We here this question often when we are delivering talks and part of panels on social media. Most businesses are wondering what is the ROI. Just like any marketing from direct mail to radio spots to advertorials in magazines to newspaper ads to eblasts to national publicity campaigns (we've done it all) - marketing is what you make it. Meaning: you have to be consistent, committed, creative and care about the target audience. If not, you're wasting money.
So, with social media - conversations are lower but worth it - see the value in the chart below from Content Marketing News. From Twitter, for example, customers spend more per order once they are on the company site.
It's about having the right plan and the right people in place to execute the plan. We can help. www.SocialmediaPRSolutions.com
Read more at news.contentmarketinginstitute.com
Social Media Conversion Rates: Low, but Worth It
Content Marketing News
(Sep 18 2011)
Marketers continue to believe that Twitter and Facebook are worth the effort, despite conversion rates that might appear low.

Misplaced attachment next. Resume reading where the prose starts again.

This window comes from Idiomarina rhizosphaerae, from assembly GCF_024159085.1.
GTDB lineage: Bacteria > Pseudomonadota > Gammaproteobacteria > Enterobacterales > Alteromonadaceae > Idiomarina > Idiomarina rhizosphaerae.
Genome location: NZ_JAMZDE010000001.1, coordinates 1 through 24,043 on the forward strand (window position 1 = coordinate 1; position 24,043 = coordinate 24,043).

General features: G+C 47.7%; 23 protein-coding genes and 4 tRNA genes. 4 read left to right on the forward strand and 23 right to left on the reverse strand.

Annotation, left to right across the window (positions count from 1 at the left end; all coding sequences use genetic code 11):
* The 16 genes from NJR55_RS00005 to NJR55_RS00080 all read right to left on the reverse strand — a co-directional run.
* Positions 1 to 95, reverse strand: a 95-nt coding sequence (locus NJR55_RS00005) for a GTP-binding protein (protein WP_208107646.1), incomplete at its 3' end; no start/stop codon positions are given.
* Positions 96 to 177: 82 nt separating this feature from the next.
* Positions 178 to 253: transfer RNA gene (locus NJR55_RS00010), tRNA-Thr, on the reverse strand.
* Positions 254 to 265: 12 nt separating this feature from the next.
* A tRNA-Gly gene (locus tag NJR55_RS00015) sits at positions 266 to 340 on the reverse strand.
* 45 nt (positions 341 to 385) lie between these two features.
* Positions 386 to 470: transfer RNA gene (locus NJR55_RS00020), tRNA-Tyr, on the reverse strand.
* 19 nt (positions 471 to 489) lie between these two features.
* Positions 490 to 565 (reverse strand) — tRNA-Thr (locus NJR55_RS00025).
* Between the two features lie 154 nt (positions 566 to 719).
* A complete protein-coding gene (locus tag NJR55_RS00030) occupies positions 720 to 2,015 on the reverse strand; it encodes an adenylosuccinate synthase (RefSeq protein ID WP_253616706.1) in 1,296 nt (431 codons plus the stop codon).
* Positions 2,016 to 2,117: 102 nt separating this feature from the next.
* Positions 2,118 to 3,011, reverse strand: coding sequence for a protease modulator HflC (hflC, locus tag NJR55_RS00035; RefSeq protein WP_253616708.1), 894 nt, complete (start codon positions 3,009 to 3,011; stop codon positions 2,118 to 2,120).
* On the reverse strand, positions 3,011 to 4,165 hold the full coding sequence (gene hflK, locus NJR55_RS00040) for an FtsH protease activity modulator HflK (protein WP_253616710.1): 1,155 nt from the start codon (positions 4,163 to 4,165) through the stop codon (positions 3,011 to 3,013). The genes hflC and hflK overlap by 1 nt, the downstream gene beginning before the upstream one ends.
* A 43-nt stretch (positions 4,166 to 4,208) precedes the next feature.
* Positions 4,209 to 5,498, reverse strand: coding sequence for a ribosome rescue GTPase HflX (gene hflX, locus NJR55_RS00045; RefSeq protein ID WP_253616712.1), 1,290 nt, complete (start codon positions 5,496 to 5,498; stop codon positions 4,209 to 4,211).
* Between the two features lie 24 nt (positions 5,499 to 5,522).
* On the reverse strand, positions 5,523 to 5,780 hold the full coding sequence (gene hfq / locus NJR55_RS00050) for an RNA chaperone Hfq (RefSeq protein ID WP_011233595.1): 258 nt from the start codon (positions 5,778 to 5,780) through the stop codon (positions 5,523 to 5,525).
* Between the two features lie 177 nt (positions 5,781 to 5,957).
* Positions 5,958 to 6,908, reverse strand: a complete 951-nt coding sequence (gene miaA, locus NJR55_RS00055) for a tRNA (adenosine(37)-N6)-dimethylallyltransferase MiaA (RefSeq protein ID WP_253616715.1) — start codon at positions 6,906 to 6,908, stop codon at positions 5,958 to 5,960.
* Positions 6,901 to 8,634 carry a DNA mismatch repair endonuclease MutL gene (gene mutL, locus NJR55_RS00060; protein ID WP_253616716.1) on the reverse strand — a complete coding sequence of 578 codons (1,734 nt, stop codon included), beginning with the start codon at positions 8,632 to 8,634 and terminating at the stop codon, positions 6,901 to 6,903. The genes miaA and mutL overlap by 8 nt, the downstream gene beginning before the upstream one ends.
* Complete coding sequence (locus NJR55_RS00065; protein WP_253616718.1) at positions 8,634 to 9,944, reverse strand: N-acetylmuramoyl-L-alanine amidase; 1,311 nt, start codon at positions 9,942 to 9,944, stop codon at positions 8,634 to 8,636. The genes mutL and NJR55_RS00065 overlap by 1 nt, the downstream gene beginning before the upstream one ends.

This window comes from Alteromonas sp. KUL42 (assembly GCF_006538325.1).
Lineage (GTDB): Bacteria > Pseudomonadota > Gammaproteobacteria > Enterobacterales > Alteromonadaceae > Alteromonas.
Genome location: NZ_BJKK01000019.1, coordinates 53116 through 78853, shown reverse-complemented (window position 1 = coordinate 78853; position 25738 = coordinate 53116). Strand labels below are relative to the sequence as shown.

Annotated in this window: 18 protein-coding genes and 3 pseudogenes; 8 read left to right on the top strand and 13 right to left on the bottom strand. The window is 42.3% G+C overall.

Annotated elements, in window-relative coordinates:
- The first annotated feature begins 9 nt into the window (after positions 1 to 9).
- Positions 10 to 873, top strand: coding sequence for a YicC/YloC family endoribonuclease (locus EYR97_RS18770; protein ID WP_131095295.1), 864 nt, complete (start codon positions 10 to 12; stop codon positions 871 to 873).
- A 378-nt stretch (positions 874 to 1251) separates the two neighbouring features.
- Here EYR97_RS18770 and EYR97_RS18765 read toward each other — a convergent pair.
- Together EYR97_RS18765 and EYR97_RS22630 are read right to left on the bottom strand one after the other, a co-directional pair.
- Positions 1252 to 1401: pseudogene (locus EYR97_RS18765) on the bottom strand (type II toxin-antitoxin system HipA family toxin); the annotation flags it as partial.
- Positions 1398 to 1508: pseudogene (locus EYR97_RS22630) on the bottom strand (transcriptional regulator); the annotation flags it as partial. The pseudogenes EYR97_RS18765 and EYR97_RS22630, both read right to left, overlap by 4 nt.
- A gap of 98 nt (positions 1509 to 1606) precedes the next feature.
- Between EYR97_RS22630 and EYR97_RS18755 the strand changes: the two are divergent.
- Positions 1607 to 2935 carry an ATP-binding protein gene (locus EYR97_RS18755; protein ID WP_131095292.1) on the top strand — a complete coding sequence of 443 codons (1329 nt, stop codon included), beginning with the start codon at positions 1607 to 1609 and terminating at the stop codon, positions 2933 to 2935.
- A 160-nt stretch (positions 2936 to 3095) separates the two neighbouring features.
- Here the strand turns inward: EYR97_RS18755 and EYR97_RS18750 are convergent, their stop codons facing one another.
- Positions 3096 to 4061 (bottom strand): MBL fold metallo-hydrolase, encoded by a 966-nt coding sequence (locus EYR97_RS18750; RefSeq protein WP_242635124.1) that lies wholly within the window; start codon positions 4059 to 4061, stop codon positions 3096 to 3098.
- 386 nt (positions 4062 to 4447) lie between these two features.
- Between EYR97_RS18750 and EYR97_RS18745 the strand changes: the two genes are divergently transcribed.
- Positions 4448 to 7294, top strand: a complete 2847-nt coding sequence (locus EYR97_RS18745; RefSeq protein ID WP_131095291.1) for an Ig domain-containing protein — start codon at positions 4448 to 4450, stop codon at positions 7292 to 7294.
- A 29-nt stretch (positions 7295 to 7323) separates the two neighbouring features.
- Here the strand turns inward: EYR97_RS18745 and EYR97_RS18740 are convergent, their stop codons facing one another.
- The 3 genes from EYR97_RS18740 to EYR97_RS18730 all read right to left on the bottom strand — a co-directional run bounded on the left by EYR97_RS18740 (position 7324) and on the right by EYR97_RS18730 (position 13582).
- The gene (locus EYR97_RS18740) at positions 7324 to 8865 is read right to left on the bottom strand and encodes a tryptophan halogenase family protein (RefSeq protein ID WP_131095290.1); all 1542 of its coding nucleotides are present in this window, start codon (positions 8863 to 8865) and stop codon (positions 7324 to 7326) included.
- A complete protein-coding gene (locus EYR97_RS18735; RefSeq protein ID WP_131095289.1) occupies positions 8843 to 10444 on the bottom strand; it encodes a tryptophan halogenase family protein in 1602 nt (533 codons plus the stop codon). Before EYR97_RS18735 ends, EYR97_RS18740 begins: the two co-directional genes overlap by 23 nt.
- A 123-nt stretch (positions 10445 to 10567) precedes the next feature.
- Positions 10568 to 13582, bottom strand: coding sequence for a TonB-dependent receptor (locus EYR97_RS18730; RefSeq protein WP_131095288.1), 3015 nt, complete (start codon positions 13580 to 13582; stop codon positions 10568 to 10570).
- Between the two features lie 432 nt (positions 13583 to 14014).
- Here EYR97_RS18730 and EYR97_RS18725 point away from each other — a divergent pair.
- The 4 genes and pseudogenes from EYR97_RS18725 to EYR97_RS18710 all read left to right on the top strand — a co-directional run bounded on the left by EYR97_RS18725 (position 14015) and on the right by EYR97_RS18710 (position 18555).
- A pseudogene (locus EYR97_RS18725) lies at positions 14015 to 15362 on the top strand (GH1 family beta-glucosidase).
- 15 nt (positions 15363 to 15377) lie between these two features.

A new report from RichRelevance shows that online retail shoppers who click through from Facebook only convert 1.2 percent of the time. Twitter’s number is only 0.5 percent.
But Twitter shoppers actually spend more money when they do order.
Online conversion rates—the ratio of purchase sessions to shopping sessions—has remained relatively unchanged between 2010 and 2011, based on a year-on-year comparison of mass merchants. This rate was 2.1 percent in August 2010 and remained 2.13 percent in August 2011.
Overall online average order value has dropped from $128.27 to $116.58 in this period. The decline may be attributed to several factors, including increased cost consciousness and increased shipping efficiencies that encourage smaller purchases.
Shoppers behave very differently depending on how they arrive at the retail site. For example, while fewer shoppers come from Twitter than anywhere else, they spend more per order once they are on the site.
Twitter Conversions, Spending